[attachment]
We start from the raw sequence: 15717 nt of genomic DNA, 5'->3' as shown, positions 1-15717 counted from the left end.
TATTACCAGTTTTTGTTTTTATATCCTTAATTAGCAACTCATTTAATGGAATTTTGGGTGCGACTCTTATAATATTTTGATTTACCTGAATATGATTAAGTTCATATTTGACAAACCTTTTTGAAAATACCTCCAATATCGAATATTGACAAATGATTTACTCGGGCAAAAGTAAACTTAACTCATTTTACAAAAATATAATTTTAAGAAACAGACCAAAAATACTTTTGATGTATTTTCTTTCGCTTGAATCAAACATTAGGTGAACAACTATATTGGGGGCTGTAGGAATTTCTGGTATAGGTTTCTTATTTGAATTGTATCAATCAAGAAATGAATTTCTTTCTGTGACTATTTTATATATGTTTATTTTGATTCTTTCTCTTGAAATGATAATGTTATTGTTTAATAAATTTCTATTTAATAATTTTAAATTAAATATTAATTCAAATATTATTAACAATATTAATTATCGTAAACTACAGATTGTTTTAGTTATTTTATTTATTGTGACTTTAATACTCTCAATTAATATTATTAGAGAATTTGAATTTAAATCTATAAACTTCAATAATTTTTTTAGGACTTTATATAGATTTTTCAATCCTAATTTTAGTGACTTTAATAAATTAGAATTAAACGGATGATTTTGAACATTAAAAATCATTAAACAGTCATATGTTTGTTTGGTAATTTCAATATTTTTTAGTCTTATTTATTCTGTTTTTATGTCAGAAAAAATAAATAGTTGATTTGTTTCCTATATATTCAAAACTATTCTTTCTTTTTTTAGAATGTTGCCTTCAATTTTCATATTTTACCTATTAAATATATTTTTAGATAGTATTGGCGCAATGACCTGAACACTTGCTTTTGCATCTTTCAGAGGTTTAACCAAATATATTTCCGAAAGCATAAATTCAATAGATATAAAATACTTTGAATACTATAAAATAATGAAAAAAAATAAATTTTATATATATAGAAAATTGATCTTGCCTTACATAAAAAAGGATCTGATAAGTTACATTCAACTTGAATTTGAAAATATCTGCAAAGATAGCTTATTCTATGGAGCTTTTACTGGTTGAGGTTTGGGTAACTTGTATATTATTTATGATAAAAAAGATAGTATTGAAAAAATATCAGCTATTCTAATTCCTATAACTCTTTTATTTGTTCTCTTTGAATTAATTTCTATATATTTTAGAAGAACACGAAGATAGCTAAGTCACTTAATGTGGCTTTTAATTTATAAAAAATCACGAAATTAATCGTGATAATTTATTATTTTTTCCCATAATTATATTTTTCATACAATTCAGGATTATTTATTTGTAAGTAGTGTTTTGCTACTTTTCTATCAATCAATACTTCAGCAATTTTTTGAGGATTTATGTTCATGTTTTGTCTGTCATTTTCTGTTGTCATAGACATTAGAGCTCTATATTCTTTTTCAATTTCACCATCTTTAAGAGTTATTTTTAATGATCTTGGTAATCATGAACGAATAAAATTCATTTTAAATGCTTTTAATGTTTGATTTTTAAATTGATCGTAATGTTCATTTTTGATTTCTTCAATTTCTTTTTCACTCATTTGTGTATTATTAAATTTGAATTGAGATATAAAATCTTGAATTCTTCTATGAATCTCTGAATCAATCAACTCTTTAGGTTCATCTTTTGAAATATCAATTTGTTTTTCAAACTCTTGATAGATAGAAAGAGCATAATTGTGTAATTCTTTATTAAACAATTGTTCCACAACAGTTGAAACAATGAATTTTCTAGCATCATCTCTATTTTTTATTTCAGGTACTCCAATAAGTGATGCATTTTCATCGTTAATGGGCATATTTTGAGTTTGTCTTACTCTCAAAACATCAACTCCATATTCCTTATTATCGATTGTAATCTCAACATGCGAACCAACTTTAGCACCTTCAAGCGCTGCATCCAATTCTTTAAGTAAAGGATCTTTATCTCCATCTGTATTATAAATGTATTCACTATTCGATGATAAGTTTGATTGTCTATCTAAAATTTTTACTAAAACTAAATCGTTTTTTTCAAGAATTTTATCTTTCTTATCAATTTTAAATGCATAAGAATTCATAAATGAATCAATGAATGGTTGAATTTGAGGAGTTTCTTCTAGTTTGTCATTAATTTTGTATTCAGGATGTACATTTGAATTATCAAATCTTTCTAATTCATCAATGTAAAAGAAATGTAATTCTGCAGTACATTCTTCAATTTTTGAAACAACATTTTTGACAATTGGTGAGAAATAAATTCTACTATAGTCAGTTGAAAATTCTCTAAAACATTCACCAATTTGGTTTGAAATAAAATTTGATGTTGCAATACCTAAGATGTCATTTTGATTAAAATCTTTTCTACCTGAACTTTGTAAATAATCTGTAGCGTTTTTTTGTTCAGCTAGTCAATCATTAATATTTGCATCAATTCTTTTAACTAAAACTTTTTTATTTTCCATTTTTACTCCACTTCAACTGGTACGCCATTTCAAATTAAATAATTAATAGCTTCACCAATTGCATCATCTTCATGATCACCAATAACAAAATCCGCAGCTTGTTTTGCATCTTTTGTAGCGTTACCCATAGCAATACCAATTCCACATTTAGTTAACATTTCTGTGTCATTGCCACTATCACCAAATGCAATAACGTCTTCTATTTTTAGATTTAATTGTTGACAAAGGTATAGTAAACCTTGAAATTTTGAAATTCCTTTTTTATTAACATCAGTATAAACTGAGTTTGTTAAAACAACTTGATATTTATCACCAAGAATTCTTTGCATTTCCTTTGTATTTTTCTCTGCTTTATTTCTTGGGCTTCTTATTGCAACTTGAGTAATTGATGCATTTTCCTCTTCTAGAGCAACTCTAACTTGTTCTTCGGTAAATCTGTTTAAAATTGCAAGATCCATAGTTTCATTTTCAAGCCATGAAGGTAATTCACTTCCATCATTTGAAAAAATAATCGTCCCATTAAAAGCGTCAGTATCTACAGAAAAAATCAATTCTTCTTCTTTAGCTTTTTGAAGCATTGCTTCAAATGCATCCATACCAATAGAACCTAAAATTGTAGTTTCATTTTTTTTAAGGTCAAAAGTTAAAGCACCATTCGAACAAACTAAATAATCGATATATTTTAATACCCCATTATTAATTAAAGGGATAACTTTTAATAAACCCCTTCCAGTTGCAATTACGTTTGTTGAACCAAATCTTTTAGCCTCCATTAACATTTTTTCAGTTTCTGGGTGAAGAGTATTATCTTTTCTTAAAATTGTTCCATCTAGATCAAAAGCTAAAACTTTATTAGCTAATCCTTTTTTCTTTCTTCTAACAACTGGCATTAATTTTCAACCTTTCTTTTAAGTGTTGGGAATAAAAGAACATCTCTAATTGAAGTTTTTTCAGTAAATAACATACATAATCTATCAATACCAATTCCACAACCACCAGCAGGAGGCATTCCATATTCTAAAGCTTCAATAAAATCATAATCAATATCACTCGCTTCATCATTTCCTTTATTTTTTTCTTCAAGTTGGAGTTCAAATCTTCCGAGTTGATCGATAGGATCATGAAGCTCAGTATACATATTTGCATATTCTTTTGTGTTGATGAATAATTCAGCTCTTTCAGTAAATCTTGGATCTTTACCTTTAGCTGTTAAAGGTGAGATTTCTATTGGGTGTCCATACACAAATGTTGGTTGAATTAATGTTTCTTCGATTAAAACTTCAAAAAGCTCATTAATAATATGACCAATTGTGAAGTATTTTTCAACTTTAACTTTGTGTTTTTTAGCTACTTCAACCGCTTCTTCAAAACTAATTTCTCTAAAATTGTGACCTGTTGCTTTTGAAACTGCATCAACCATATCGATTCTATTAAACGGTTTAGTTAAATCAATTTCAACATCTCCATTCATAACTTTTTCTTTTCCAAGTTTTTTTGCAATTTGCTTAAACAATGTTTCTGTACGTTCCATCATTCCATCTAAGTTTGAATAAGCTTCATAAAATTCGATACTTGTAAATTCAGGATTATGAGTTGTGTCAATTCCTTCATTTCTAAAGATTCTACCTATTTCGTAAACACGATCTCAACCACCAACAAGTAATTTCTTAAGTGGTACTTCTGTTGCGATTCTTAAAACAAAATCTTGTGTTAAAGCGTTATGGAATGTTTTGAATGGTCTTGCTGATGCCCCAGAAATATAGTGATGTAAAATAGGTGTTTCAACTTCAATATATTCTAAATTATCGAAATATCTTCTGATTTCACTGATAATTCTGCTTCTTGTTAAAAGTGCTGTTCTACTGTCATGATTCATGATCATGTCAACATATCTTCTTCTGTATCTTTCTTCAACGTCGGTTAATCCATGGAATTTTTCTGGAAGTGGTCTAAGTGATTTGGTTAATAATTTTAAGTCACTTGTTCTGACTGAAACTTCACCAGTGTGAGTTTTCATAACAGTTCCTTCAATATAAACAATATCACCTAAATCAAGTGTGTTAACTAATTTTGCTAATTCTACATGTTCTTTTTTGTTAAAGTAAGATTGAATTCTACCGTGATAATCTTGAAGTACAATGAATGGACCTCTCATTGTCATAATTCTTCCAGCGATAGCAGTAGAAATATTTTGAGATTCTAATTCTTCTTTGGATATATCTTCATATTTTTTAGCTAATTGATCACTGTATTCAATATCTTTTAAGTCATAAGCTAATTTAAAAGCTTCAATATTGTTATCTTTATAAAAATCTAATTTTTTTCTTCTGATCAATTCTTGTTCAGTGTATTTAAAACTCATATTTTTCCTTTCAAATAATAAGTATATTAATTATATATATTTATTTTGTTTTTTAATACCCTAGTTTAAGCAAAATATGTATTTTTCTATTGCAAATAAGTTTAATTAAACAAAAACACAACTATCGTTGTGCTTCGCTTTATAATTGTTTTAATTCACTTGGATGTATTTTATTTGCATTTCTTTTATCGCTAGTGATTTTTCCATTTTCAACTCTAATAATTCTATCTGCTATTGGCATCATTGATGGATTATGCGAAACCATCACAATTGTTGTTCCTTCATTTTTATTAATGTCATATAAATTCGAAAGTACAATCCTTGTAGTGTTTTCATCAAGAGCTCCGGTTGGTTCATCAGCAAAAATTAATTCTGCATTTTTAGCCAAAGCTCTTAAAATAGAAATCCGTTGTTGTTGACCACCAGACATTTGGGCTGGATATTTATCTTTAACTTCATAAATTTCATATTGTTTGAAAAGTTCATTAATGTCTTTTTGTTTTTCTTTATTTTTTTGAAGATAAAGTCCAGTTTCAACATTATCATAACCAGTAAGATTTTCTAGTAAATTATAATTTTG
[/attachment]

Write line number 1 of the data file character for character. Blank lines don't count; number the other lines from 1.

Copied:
We start from the raw sequence: 15717 nt of genomic DNA, 5'->3' as shown, positions 1-15717 counted from the left end.